Since then, thanks largely to the huge flight to Treasuries sparked by deleveraging and the collapse of the Dollar-Yen Carry Trades, the Supplementary Financing Account set up by the Treasury has given the Fed nearly $560 billion. Some of that may have gone to AIG, some of it to Fannie and Freddie. Some may go to Chrysler, Ford, and GM...who knows?

But the main point, from Roubini's perspective, is that as long as the Fed can finance its lending with new borrowing from the Treasury, it's not inflationary. The bail-out money is simply borrowed – not created from thin air. So the only thing that would make this armada of liquidity measures and loan guarantees truly inflationary is if the Treasury couldn't go out and sell new bonds to gullible foreign investors. That would force it to use cash-raising strategy No.3 – use the printing press. But as long as the Treasury can sell more bonds, the Fed can make more loans without sparking inflation.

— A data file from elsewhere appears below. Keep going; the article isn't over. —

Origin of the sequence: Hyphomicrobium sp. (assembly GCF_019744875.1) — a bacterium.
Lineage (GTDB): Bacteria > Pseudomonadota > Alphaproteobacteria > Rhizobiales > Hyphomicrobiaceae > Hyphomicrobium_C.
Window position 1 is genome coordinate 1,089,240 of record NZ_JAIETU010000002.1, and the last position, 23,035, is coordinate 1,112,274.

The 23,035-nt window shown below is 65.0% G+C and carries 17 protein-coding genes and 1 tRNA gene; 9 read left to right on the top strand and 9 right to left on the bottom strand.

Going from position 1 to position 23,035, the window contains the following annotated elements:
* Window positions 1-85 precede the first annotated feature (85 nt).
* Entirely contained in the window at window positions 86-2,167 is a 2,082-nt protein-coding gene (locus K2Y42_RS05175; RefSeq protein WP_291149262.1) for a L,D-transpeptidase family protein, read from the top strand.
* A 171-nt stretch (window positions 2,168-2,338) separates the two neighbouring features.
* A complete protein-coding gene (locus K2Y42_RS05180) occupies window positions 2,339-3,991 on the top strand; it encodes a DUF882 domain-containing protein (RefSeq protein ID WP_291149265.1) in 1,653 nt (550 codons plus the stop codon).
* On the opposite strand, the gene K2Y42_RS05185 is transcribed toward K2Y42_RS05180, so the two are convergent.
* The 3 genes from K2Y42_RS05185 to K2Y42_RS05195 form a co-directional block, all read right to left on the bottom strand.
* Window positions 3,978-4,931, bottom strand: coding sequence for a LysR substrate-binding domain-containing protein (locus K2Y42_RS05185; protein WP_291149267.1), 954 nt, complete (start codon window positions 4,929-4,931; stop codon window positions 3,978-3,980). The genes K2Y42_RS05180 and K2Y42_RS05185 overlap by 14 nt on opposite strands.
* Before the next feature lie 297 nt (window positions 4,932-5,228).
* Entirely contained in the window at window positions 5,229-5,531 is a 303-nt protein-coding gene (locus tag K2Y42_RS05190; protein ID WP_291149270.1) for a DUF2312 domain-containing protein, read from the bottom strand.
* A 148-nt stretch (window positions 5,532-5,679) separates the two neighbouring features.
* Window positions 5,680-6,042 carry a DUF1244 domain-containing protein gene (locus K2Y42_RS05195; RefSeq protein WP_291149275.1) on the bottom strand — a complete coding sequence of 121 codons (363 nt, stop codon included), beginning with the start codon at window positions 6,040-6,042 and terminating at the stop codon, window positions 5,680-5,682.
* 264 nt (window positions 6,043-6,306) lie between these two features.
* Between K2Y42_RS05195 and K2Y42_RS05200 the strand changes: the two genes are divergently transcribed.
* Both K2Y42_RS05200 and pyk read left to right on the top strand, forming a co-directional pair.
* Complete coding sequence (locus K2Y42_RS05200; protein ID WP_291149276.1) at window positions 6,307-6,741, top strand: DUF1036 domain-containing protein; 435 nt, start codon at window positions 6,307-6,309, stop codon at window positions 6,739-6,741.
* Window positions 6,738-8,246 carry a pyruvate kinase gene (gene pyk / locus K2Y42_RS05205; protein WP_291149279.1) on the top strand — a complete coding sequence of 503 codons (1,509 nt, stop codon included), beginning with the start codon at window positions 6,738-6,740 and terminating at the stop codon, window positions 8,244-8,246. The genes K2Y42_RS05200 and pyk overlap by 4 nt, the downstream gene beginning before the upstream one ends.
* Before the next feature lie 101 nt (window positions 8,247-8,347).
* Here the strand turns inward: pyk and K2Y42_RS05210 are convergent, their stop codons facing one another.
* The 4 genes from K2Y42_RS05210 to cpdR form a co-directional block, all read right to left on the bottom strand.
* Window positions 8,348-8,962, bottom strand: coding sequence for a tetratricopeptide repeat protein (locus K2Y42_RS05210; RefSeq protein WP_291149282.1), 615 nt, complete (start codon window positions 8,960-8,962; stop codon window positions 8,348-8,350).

If we're right here at The Daily Reckoning in Melbourne, Australia, however, and the bond bubble began bursting in late October, then the Treasury's line of credit with global savers is nearing its end. Global creditors will be reluctant to finance American deficits any further. Because isn't that how the world got into this mess in the first place? So in order to borrow, the Treasury is going to have pay much higher rates of interest to reflect the credit risk the US government has become.